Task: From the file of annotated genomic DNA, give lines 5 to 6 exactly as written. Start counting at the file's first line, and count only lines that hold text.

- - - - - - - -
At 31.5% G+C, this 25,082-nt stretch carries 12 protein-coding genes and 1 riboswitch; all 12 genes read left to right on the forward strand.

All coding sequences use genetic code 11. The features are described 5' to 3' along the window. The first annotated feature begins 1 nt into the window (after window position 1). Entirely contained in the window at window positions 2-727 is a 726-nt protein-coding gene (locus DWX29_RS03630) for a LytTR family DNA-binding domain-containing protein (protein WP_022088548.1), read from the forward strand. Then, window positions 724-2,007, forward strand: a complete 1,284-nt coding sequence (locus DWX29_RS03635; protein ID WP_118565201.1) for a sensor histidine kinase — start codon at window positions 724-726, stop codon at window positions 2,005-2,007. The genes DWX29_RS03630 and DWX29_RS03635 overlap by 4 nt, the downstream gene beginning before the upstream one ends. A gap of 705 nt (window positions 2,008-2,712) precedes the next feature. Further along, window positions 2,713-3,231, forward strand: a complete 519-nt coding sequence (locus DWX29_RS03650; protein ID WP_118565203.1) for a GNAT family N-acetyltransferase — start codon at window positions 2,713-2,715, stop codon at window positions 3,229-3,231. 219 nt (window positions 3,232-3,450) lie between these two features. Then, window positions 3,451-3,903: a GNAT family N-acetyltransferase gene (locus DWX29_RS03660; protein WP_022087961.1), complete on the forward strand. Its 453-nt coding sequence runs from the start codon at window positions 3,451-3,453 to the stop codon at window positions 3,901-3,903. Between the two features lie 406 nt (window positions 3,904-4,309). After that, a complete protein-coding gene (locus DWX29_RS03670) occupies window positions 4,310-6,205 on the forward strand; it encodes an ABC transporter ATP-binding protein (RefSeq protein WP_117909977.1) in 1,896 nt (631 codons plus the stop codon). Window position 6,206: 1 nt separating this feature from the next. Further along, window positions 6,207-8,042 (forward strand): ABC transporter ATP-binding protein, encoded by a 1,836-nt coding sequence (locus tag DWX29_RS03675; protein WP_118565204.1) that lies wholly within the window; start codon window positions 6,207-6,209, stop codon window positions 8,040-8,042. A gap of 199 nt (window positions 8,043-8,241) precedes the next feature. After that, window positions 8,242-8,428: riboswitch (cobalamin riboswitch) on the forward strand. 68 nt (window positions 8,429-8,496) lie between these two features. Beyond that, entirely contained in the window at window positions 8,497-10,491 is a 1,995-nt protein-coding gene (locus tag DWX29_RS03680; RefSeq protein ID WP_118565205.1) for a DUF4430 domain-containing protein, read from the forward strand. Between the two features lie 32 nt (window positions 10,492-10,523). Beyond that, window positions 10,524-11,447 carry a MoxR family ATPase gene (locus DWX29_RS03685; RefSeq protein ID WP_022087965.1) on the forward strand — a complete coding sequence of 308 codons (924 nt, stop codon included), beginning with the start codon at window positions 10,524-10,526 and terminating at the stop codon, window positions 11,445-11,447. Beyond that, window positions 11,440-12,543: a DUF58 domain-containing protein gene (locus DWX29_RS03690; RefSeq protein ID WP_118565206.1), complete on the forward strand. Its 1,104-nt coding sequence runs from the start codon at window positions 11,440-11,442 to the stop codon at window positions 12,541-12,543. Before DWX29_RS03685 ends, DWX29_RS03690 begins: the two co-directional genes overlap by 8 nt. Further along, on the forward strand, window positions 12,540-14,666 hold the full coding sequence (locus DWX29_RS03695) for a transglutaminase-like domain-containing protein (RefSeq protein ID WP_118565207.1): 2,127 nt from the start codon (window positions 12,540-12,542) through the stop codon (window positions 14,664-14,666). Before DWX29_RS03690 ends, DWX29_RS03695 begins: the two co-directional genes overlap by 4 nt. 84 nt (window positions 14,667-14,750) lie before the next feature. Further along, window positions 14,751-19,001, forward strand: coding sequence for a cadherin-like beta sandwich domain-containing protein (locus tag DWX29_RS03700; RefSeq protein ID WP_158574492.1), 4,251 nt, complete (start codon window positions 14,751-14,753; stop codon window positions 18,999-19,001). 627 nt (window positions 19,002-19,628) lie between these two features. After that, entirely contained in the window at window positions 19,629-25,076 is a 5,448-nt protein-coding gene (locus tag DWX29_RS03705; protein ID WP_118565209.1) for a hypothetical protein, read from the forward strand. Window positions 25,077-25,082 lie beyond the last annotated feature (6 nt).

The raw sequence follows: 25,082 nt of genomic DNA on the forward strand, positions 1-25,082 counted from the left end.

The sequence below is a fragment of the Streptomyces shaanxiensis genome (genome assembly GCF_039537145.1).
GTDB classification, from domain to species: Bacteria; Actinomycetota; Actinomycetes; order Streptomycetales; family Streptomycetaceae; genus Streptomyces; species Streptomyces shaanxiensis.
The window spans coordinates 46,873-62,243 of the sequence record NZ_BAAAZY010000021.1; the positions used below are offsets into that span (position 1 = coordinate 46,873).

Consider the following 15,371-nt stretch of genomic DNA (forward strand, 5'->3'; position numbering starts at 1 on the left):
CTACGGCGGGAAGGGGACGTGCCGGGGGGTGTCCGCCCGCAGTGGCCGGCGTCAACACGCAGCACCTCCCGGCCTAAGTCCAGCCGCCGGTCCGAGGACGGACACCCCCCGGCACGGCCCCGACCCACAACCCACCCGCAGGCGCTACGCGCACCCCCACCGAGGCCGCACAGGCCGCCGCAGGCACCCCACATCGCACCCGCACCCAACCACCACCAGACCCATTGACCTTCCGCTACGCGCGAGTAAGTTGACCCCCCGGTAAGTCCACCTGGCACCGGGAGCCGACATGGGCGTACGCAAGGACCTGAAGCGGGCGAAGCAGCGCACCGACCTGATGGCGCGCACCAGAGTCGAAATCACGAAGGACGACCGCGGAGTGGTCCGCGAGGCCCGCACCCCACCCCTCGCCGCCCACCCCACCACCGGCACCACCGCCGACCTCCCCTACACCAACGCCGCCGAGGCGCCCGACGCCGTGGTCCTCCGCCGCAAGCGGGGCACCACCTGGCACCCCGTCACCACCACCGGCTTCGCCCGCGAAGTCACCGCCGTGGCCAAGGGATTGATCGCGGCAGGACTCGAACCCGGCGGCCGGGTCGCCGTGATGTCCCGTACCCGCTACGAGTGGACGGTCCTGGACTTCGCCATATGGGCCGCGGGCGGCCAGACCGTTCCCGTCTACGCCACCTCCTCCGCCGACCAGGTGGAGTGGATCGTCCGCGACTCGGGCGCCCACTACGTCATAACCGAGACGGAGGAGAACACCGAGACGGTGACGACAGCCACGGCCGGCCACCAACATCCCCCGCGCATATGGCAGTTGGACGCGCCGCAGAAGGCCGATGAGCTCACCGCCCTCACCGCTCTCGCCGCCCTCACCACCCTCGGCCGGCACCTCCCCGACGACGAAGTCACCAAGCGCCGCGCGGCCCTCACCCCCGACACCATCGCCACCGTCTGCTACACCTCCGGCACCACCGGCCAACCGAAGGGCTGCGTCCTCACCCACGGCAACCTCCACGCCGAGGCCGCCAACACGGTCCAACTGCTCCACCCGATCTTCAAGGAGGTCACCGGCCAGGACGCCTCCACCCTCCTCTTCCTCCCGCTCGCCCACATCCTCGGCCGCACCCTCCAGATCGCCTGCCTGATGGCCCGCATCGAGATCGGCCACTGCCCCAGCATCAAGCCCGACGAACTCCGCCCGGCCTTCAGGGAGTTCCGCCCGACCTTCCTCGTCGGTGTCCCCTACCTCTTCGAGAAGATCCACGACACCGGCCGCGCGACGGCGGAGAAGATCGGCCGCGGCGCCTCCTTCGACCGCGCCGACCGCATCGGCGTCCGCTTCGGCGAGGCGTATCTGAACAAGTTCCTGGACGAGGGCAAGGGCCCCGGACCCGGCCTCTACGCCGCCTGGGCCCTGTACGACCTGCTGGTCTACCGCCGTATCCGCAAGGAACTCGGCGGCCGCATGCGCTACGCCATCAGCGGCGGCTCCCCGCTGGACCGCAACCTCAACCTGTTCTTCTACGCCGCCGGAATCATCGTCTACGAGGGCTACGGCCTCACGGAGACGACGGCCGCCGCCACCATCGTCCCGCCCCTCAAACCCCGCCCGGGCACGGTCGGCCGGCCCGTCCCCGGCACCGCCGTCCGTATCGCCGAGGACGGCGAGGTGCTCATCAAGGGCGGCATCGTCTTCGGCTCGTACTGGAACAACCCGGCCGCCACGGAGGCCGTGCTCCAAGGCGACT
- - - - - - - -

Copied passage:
GTDB classification, from domain to species: Bacteria; Actinomycetota; Actinomycetes; order Streptomycetales; family Streptomycetaceae; genus Streptomyces; species Streptomyces shaanxiensis.
The window spans coordinates 46,873-62,243 of the sequence record NZ_BAAAZY010000021.1; the positions used below are offsets into that span (position 1 = coordinate 46,873).